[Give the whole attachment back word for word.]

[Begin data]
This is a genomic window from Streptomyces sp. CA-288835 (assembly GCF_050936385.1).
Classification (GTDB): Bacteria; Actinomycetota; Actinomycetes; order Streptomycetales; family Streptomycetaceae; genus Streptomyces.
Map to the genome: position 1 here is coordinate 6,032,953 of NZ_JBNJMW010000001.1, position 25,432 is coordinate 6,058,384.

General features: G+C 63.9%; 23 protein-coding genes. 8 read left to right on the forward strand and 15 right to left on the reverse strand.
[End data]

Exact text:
This is a genomic window from Streptomyces sp. CA-288835 (assembly GCF_050936385.1).
Classification (GTDB): Bacteria; Actinomycetota; Actinomycetes; order Streptomycetales; family Streptomycetaceae; genus Streptomyces.
Map to the genome: position 1 here is coordinate 6,032,953 of NZ_JBNJMW010000001.1, position 25,432 is coordinate 6,058,384.

General features: G+C 63.9%; 23 protein-coding genes. 8 read left to right on the forward strand and 15 right to left on the reverse strand.